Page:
Cooee Art Gallery Paddington welcomes you to join them for the exhibition of Kudditj Kngwarreye's artworks. It is a beautiful display of colour and mastery by one of the Aboriginal art movements master artists. Read all about his extensive career on his profile on our site.
Have you been looking or something a little different to display on your walls at home? Whimsical Pandanus Mats from the Maningrida Arts & Culture and Batik wall hangings from Ernabella Arts Inc from our latest exhibition could be just the thing you are looking for. Contact the Cooee Art team to find out more information.
The importance of an indigenous artist can be related to both their cultural role and their creative output. Most of the determining factors that work in the contemporary and international art markets hold true for indigenous art as well. These include the recognised importance of their role in the development or history of a particular art style, the number of solo exhibitions they have held, their representation, the quality of the galleries they are shown in, and the number of important collections their work has been placed into.
When considering an artwork, ask yourself the following three questions:
Is this work entirely consistent with the artist’s cultural background?
When people refer to Indigenous Australian art as a ‘school of art’, I try to explain to them that, if that term means anything at all in the Australian context, Aboriginal art consists of many different schools. Each and every tribe in Australia has its own approach to art and each is stylistically different and as instantly recognisable as say cubism or expressionism in European art. Each of these tribal styles conforms to regional styles that have had their master practitioners and leaders.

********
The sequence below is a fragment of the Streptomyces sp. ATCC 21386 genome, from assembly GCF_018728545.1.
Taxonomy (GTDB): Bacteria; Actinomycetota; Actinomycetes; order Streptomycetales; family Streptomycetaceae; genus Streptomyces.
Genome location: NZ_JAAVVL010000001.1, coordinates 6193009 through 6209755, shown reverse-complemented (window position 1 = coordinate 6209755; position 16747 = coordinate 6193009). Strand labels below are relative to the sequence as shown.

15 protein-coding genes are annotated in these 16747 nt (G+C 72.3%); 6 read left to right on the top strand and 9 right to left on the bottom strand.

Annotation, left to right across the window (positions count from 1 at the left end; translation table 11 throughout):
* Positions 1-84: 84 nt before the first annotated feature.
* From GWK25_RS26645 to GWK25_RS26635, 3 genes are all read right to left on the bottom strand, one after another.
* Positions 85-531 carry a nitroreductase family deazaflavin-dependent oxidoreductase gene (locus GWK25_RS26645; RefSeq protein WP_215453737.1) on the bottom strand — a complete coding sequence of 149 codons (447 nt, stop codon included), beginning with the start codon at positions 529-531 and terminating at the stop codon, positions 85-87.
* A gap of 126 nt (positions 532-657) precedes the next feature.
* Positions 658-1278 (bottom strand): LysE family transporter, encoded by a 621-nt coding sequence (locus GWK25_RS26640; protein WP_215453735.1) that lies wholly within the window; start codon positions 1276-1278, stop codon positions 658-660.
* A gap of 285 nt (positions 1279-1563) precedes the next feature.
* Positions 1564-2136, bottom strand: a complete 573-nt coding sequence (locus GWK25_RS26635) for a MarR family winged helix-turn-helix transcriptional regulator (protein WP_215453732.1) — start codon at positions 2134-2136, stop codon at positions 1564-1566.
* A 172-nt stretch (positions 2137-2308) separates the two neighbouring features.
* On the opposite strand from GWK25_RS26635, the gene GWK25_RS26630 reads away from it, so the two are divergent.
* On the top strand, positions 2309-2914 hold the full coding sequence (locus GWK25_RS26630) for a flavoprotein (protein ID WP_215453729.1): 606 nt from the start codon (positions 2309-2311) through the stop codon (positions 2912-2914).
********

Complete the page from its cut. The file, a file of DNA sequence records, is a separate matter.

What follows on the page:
What do I know about this Artist’s career?
Throughout an artist’s career their art goes through a number of developmental stages. In the case of traditional artists, this can be due to their having gained the right culturally to depict additional stories in new ways; their adoption of new mediums; or, in the case of a number of very important desert artists, their abandonment of ethnographically specific iconography in favour of more abstracted minimal imagery. It is of course much easier to identify changes in style amongst urban aboriginal artists, as this is very similar to looking at any other contemporary work.
Shopping around to find a gallery that will sell a work by a desired artist at the cheapest price is generally not in your best long-term interest. A large number of factors must be taken into consideration if you wish to ensure the price you pay represents good value.
If you are simply buying a painting in order to decorate your home, this may not be such an important issue for you. After all, so many people insist that they buy simply to enjoy and have no intention of ever selling. However, I have learnt from experience that few collectors enjoy the thought that the value of an artwork they have purchased may actually decrease over the life of their ownership.
You may be surprised to learn that the majority of art actually decreases in value in real terms over time. I say ‘in real terms’ in order to take into account the effects of inflation and the costs involved in selling the piece at the time you choose to exercise your ‘exit strategy’.
Secondary sales compete in the market with works being produced by currently practicing living artists that sell through retail shops and exhibiting galleries throughout Australia and overseas. Most of the artworks being sold year after year in the ‘primary market’ will eventually join the ‘secondary’ market.
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90 x 120 cm
#16586 LOCATION: Bondi Beach